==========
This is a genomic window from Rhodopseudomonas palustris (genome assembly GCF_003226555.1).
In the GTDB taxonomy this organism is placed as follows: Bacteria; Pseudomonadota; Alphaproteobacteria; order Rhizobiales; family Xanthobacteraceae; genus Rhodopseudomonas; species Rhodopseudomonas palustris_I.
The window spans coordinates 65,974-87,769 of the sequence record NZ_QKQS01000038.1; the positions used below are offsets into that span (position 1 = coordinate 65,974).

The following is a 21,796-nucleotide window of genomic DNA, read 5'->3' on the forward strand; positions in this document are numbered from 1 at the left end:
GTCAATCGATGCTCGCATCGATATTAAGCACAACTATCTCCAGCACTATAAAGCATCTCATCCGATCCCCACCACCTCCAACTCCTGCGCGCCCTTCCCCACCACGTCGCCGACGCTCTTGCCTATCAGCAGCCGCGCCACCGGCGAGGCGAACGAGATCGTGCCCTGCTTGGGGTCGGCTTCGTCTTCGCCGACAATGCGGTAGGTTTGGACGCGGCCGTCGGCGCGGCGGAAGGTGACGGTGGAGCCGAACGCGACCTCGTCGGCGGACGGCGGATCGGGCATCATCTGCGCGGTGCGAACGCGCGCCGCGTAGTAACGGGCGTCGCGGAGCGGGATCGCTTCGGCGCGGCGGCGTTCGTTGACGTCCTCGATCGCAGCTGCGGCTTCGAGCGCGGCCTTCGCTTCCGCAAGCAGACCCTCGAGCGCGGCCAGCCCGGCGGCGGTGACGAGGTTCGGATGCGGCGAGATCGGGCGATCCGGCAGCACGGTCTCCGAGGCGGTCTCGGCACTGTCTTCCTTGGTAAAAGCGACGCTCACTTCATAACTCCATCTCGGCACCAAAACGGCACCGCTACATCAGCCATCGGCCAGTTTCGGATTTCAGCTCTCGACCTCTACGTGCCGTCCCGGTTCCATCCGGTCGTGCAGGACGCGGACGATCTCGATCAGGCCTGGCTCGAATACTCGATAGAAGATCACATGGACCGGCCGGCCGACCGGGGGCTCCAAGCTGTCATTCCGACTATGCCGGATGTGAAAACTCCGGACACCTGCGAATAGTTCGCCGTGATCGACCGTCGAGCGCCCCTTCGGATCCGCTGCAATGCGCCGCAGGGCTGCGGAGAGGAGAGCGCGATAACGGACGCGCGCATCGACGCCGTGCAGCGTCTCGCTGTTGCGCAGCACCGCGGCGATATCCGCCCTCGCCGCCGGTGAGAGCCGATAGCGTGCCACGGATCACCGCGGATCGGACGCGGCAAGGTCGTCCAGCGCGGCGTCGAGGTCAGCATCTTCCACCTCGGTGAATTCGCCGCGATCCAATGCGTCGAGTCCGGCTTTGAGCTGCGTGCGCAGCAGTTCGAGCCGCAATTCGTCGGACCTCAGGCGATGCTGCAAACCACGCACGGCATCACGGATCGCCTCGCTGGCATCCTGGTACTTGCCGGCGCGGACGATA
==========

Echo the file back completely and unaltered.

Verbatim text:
This is a genomic window from Rhodopseudomonas palustris (genome assembly GCF_003226555.1).
In the GTDB taxonomy this organism is placed as follows: Bacteria; Pseudomonadota; Alphaproteobacteria; order Rhizobiales; family Xanthobacteraceae; genus Rhodopseudomonas; species Rhodopseudomonas palustris_I.
The window spans coordinates 65,974-87,769 of the sequence record NZ_QKQS01000038.1; the positions used below are offsets into that span (position 1 = coordinate 65,974).

The following is a 21,796-nucleotide window of genomic DNA, read 5'->3' on the forward strand; positions in this document are numbered from 1 at the left end:
GTCAATCGATGCTCGCATCGATATTAAGCACAACTATCTCCAGCACTATAAAGCATCTCATCCGATCCCCACCACCTCCAACTCCTGCGCGCCCTTCCCCACCACGTCGCCGACGCTCTTGCCTATCAGCAGCCGCGCCACCGGCGAGGCGAACGAGATCGTGCCCTGCTTGGGGTCGGCTTCGTCTTCGCCGACAATGCGGTAGGTTTGGACGCGGCCGTCGGCGCGGCGGAAGGTGACGGTGGAGCCGAACGCGACCTCGTCGGCGGACGGCGGATCGGGCATCATCTGCGCGGTGCGAACGCGCGCCGCGTAGTAACGGGCGTCGCGGAGCGGGATCGCTTCGGCGCGGCGGCGTTCGTTGACGTCCTCGATCGCAGCTGCGGCTTCGAGCGCGGCCTTCGCTTCCGCAAGCAGACCCTCGAGCGCGGCCAGCCCGGCGGCGGTGACGAGGTTCGGATGCGGCGAGATCGGGCGATCCGGCAGCACGGTCTCCGAGGCGGTCTCGGCACTGTCTTCCTTGGTAAAAGCGACGCTCACTTCATAACTCCATCTCGGCACCAAAACGGCACCGCTACATCAGCCATCGGCCAGTTTCGGATTTCAGCTCTCGACCTCTACGTGCCGTCCCGGTTCCATCCGGTCGTGCAGGACGCGGACGATCTCGATCAGGCCTGGCTCGAATACTCGATAGAAGATCACATGGACCGGCCGGCCGACCGGGGGCTCCAAGCTGTCATTCCGACTATGCCGGATGTGAAAACTCCGGACACCTGCGAATAGTTCGCCGTGATCGACCGTCGAGCGCCCCTTCGGATCCGCTGCAATGCGCCGCAGGGCTGCGGAGAGGAGAGCGCGATAACGGACGCGCGCATCGACGCCGTGCAGCGTCTCGCTGTTGCGCAGCACCGCGGCGATATCCGCCCTCGCCGCCGGTGAGAGCCGATAGCGTGCCACGGATCACCGCGGATCGGACGCGGCAAGGTCGTCCAGCGCGGCGTCGAGGTCAGCATCTTCCACCTCGGTGAATTCGCCGCGATCCAATGCGTCGAGTCCGGCTTTGAGCTGCGTGCGCAGCAGTTCGAGCCGCAATTCGTCGGACCTCAGGCGATGCTGCAAACCACGCACGGCATCACGGATCGCCTCGCTGGCATCCTGGTACTTGCCGGCGCGGACGATA